Conceptualizing Educative Practices

By Michael Scroggins*

I believe that the school, as an institution, should simplify existing social life; should reduce it, as it were, to an embryonic form. – John Dewey, My Pedagogical Creed

In a series of works beginning in the 1970’s, Lawrence Cremin reworked Dewey’s utopian vision of the school as a model cooperative community, by taking it, to borrow a phrase from Joseph Dunne, back to the rough ground of everyday life. Partially in response to Illich’s withering broadsides against schooling, Cremin put forth an ecological theory of education positing that the school was but one of many institutions which educate. Instead of “deschooling society” as Illich argued for, we should turn the problem over, look to the broad range of educative practices occurring in the course of ordinary life, and treat the school as but one of many institutions which inevitably educate.

I would like to suggest here that Cremin’s reconceptualization of Dewey’s educational program from the school as society writ small to an ensemble of institutions that educate also demands an equal shift in the methods we employ to study educative practices: a shift from methods predicated on measuring the product of educative practice to a method of research more in line with Dewey’s theory of inquiry. That is, methods focused on the metacognitive process of figuring out what to figure out, which is both a process and a reflection upon the product of that process. This is necessitated by a shift in educational research from problem solving in a well-characterized domain, the classroom, with its fixed ends and means, to problem seeking in an ill-formed domain, everyday life, where the ends and means of educative practice exist in reciprocal relation.

Though Cremin’s program leans heavily on Dewey, he was also influenced by Margaret Mead, with whom he studied during a transitional period in her thinking on education. Following on the heels of the 1954 Stanford Conference, in 1958 Margaret Mead wrote a short article for the Harvard Business Review contrasting two modes of education: vertical transmission, the traditional transfer of traditional knowledge between successive generations implying a strong moral element, and horizontal transmission, the transfer of knowledge without the power/knowledge implications of the teacher/taught relationship. Mead writes that horizontal transfer has become the dominant mode in technological society and that educational research needs to develop new concepts and from them methods to keep pace.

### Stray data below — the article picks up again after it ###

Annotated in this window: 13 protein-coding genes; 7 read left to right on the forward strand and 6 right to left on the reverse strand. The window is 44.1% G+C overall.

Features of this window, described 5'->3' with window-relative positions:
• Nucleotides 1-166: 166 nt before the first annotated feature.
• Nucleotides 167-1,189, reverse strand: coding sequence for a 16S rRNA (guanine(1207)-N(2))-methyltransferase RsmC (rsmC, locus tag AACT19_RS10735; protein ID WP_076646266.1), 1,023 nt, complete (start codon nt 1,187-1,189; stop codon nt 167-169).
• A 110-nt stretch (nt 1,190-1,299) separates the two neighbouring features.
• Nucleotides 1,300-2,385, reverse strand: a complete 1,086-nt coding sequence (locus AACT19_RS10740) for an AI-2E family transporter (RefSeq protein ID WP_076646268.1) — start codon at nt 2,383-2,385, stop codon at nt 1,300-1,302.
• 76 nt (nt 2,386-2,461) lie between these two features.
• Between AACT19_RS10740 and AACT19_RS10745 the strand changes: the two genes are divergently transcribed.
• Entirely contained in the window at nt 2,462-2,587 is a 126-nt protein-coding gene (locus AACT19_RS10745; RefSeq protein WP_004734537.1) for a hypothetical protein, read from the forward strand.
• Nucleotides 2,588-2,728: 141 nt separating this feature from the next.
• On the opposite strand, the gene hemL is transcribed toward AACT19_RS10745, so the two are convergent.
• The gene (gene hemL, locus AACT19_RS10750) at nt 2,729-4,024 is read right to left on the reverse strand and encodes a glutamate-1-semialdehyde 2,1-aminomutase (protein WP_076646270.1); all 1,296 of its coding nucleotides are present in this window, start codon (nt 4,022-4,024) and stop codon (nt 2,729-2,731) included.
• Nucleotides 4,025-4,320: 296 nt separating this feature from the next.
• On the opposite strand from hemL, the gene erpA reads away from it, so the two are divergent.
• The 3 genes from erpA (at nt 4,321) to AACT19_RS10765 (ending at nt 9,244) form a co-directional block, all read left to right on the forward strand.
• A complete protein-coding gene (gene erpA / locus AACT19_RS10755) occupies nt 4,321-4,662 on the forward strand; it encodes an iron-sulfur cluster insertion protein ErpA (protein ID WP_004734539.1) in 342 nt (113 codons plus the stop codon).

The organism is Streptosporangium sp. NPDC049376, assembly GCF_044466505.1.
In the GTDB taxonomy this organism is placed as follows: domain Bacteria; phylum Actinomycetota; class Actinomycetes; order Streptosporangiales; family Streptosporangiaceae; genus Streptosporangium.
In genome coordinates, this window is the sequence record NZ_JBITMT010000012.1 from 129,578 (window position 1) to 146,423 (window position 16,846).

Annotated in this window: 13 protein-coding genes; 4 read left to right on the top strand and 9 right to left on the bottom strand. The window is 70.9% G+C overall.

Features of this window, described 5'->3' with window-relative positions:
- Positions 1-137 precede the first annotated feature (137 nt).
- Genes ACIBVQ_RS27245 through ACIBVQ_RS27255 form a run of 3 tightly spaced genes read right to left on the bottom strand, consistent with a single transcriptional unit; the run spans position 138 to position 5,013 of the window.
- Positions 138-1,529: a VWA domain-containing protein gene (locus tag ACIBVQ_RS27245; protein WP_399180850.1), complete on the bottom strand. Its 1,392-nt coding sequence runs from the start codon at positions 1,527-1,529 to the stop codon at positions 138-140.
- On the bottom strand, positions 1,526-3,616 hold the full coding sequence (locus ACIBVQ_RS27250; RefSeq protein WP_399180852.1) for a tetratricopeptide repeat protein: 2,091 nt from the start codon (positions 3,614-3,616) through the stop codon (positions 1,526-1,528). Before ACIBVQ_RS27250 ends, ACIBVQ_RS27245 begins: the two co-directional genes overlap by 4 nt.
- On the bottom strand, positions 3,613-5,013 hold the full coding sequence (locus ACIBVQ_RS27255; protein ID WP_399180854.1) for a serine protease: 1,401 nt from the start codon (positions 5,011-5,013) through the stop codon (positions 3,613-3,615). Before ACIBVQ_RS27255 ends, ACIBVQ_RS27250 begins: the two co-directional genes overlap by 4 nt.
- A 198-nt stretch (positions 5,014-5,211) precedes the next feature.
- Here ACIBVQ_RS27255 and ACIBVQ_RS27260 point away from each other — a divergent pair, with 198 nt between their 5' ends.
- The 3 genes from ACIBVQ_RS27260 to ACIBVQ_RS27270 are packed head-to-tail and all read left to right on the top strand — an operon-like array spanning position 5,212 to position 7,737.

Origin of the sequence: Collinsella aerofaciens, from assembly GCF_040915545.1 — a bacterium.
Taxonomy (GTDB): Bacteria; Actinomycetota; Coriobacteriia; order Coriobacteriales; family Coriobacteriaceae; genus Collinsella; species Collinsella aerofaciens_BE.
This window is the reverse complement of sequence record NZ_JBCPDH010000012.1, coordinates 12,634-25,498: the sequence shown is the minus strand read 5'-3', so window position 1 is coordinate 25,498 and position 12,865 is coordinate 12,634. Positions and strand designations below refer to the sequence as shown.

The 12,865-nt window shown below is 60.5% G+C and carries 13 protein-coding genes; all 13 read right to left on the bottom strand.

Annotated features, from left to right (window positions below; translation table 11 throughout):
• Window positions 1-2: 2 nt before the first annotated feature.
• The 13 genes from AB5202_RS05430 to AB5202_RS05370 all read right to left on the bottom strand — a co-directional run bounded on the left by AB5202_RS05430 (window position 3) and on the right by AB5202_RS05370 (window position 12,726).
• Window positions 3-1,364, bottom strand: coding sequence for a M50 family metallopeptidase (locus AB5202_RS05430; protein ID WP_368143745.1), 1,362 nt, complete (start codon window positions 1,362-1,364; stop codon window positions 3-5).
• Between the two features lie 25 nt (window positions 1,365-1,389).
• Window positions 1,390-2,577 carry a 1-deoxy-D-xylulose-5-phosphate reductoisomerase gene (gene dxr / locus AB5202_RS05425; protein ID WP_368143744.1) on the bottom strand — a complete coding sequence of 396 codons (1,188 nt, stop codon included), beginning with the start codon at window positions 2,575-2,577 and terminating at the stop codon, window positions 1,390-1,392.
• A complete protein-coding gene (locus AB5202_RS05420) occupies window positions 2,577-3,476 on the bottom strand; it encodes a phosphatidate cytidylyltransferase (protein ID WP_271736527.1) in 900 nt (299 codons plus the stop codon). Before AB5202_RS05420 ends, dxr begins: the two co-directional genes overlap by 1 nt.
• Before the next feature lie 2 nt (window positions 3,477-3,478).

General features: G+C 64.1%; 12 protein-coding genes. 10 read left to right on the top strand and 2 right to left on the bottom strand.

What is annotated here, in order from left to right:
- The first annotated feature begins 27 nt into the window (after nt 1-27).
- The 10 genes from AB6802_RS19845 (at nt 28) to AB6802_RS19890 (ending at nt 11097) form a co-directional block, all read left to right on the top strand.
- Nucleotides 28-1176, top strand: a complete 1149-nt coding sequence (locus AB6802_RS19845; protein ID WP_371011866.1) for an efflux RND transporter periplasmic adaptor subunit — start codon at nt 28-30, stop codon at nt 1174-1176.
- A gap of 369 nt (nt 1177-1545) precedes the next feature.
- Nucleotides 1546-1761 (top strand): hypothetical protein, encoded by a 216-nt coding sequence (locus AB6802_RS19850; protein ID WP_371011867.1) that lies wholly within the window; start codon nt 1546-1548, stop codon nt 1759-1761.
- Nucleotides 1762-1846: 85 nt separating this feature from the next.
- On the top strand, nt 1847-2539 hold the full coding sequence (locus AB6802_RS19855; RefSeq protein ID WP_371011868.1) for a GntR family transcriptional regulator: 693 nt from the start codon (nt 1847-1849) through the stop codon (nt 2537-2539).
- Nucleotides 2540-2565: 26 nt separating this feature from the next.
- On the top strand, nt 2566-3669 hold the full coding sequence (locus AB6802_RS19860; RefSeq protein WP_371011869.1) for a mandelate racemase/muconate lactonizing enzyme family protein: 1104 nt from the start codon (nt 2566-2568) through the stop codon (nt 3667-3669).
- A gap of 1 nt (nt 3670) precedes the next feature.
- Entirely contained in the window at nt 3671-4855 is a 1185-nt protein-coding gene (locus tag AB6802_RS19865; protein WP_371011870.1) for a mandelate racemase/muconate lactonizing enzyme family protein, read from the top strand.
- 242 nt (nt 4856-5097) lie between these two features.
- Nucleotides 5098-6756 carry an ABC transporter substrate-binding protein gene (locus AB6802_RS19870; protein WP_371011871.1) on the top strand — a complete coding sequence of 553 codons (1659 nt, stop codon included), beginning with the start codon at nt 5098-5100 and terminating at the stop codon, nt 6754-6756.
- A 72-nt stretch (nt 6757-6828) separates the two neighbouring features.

To illustrate the point, Mead uses the mundane, for 1958, example of a child teaching her grandparents how to use a television. The grandchild can offer technical instruction on television tuning in an instrumental mode by imparting know-how to her grandparents, but the grandchild cannot be said to also impart sentimental guidance about what to and what not to watch on the television. The technical instruction in tuning from the grandchild is just one moment in an ongoing process of figuring out what to watch, which started with the idea that in 1958 a television is necessary and continues as long as there is a television to be watched. The grandchild’s instruction, therefore, doesn’t set the television watching in motion, but rather meets the grandparents in media res.